Three horns and a rhythm trio can make for some of the most engaging jazz, especially when there’s cohesiveness and original music. That’s what you’re in store for with the Dafnis Prieto Sextet’s Triangles and Circles (Dafnison Music, 2015).

Drummer Dafnis Prieto is supported by Johannes Weidenmueller on acoustic and electric bass; Peter Apfelbaum on tenor and soprano saxophones and melodica; Felipe Lamoglia on alto saxophone; Mike Rodriguez on trumpet; and ever-present pianist Manuel Valera.

The title song begins with Prieto offering some tom rolls and working other elements of the kit. After he’s sufficiently warmed up, piano and bass signal the start of something. The horns may be the triangle of this piece. They blend during parts of the main theme, but then they split, each representing one side, playing nearly identical phrases in turns. The effect is like a rolling wave. Then Lamoglia goes on a jaunt with the alto, followed by Apfelbaum’s tenor. The horns then join as a unit, complementing Valera’s almost solo. Almost because while he’s doing his thing on piano, Prieto shows off a little on the side. It’s an interesting arrangement wherein the background players appear to be on equal footing as whoever has the lead.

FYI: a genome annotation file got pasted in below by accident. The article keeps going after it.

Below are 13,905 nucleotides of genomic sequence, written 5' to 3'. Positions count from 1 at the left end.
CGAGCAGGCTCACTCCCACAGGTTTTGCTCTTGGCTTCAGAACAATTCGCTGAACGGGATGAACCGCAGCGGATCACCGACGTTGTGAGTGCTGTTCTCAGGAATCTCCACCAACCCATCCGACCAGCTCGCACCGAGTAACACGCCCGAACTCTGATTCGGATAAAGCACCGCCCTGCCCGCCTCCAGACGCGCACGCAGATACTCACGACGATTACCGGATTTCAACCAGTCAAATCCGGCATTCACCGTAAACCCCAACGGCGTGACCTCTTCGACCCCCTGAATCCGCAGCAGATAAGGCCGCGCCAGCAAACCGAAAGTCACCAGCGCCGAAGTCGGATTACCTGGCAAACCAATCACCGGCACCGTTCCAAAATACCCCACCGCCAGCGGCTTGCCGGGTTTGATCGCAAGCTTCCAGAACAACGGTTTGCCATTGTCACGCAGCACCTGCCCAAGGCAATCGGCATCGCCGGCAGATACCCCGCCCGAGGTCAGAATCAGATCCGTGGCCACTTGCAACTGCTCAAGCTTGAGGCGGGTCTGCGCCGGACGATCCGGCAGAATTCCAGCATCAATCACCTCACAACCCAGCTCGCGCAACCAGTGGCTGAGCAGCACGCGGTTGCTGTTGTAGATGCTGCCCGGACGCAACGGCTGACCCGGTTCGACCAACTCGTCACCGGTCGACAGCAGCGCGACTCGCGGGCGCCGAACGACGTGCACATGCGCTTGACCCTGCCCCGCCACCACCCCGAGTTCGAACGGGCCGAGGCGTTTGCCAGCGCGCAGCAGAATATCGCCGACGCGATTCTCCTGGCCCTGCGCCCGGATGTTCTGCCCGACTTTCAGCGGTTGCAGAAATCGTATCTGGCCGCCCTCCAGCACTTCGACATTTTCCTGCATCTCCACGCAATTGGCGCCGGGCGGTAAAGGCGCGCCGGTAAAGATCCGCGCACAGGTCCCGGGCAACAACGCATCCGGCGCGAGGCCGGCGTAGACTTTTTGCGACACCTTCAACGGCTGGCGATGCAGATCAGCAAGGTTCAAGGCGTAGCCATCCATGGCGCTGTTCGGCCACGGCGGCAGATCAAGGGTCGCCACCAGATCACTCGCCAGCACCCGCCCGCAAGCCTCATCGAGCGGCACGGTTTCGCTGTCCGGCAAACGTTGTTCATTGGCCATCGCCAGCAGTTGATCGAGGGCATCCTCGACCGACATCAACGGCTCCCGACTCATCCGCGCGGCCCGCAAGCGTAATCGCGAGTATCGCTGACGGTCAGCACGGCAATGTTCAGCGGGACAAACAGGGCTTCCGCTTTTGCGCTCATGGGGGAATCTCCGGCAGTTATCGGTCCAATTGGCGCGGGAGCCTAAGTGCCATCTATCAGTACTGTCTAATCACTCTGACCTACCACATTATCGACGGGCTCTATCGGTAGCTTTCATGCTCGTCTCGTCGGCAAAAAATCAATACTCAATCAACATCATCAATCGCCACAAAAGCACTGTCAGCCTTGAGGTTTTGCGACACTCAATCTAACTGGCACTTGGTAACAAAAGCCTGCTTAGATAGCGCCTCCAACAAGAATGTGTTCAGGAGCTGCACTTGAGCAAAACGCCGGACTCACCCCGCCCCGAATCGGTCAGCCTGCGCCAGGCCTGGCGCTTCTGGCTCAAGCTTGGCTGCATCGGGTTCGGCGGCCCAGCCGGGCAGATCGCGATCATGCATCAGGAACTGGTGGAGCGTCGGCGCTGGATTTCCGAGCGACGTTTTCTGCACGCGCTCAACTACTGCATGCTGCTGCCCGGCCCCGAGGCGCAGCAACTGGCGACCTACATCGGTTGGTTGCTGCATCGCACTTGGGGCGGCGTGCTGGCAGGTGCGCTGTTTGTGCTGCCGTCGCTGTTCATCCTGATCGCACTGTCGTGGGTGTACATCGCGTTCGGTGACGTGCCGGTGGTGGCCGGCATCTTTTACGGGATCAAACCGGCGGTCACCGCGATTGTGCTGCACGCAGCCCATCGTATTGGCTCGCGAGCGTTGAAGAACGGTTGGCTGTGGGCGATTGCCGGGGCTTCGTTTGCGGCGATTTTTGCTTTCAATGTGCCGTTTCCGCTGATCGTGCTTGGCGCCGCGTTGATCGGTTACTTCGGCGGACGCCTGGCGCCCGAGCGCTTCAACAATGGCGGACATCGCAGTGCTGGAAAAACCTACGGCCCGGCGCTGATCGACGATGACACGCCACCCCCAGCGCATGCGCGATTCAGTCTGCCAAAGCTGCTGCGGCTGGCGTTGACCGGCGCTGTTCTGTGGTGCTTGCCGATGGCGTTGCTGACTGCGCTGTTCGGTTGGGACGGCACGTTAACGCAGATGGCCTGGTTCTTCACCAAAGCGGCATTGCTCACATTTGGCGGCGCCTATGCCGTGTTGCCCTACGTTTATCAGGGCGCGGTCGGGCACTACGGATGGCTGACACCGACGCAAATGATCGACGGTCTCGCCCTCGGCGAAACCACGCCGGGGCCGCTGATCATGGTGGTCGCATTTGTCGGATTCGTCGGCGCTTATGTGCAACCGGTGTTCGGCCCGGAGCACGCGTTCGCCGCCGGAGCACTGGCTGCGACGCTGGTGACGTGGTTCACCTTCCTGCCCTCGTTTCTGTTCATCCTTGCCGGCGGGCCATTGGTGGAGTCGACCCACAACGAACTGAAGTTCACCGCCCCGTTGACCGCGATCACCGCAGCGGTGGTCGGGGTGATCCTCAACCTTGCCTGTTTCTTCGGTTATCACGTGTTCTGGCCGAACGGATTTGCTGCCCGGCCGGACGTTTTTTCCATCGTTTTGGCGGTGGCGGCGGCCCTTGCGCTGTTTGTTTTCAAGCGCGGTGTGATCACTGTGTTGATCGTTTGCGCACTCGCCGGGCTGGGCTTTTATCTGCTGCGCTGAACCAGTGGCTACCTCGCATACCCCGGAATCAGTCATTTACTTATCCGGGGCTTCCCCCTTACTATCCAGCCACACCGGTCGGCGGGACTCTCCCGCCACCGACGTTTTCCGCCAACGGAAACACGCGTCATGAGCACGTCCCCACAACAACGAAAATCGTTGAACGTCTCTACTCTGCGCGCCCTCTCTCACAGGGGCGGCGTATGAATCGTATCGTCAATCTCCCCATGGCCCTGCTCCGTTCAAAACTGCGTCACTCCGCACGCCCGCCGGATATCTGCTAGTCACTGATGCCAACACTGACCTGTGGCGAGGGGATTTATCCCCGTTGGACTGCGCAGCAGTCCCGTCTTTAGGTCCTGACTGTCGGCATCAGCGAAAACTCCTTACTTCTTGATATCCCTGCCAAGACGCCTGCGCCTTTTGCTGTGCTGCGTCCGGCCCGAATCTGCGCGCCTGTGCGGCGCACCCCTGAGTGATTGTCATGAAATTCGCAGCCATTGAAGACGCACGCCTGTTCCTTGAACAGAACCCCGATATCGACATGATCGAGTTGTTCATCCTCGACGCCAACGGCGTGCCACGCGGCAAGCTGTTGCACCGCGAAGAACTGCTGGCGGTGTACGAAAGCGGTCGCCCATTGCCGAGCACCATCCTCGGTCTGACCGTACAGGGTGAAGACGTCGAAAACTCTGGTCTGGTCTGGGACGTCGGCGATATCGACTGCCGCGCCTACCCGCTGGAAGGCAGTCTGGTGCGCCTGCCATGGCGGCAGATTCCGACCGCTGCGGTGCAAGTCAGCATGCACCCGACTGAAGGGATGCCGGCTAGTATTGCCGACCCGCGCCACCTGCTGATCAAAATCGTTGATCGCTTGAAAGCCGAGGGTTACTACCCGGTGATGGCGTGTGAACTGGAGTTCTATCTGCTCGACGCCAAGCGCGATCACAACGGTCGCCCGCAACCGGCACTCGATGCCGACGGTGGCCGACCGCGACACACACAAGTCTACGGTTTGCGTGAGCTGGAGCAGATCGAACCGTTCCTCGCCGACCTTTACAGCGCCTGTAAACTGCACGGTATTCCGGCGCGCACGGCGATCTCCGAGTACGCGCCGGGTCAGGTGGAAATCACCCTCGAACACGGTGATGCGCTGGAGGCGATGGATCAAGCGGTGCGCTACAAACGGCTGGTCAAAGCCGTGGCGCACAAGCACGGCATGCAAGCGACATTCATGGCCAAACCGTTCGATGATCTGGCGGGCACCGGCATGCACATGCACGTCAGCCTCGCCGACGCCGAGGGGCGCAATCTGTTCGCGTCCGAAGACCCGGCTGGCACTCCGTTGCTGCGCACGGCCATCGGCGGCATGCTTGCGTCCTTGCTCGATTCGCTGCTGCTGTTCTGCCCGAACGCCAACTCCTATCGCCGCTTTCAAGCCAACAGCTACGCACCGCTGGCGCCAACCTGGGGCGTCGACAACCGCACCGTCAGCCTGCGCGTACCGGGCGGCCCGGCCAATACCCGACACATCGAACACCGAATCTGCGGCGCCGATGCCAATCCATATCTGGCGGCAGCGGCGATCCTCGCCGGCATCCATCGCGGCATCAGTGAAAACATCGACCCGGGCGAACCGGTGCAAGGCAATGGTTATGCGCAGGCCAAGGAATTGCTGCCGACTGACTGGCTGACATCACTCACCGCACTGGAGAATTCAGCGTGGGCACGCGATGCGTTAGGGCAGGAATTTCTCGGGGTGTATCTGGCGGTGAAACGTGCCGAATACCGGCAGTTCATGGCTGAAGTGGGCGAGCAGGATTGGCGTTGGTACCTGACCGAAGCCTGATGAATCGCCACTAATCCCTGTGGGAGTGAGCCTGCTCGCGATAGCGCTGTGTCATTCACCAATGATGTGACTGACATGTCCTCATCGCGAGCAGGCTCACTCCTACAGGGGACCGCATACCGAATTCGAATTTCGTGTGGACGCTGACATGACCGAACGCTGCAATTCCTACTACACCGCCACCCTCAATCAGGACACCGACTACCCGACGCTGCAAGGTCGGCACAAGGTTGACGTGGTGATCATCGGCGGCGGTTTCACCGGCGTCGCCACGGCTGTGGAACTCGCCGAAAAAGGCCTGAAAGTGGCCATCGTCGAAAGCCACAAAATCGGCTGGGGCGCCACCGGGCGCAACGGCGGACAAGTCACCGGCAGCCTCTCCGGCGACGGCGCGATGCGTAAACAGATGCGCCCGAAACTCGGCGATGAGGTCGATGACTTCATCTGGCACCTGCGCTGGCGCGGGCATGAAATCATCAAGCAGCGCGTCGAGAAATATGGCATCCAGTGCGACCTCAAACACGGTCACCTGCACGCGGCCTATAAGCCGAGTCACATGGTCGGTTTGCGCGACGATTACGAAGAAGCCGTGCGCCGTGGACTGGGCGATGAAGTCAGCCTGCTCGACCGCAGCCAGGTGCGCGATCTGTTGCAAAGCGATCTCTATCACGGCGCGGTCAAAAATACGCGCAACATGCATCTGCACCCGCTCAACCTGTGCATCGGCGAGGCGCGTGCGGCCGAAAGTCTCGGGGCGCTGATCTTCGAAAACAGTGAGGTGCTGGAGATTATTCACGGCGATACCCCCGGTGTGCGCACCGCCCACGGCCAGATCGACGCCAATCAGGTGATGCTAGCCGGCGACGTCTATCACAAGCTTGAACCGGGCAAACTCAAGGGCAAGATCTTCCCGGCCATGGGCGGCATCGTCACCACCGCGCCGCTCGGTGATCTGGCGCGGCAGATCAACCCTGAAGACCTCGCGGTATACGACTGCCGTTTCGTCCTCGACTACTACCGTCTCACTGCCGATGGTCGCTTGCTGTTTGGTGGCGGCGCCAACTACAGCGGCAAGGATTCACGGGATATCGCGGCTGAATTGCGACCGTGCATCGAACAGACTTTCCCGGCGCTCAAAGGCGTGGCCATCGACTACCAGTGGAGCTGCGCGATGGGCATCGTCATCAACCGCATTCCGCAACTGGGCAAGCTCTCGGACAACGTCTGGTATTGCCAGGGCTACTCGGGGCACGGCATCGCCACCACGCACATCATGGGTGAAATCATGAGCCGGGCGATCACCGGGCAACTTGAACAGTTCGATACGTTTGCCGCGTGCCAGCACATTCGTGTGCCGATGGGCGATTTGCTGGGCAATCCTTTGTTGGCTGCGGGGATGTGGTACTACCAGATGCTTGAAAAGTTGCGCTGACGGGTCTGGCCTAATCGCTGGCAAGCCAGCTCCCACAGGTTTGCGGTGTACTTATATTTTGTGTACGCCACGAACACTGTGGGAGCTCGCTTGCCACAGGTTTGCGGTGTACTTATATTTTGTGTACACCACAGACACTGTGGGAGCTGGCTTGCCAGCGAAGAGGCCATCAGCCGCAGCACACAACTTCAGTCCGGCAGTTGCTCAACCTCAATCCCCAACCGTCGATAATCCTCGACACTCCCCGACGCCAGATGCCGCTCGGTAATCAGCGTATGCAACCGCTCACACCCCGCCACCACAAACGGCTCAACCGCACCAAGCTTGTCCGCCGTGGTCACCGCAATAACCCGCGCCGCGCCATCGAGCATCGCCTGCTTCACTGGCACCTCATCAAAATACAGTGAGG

“The Evil in You” has a scolding tone, as if the musicians are collectively having it out with a spiteful, conniving lover. A highlight is the series of tightly syncopated phrases, with the trumpet and alto bouncing off the tenor, while bass, piano and drums punctuate. The syncopation continues underneath blistering solos by Rodriguez, Apfelbaum and Lamoglia. One can imagine an angry boyfriend or spouse going off verbally on the offending partner, and just when you think he’s done, in comes a brother and a best friend. By the time they’re done, you might feel grateful there was no blood.

Two other tracks of note are the quirky “Blah Blah Blah” and its companion, “Blah Blah.”

Prieto is the recipient of a 2011 MacArthur Fellowship. A native of Cuba, he is classically trained but also has a flare for the percussive traditions of homeland. He mixes his Afro-Cuban heritage with jazz by incorporating congas, timbales and the rhythms of rumba and son styles. Prieto’s 2006 album, Absolute Quintet, was nominated for a Grammy Award for Best Latin Jazz Album. He has received commissions, works and grants from Chamber Music America, Jazz at Lincoln Center, East Carolina University and Meet the Composer. Professional associations include Chico and Arturo O’Farrill, Dave Samuels and the Caribbean Jazz Project, Jane Bunnett, Michel Camilo, Chucho Valdez, Roy Hargrove and more.

Triangles and Circles is Prieto’s sixth recording as a leader.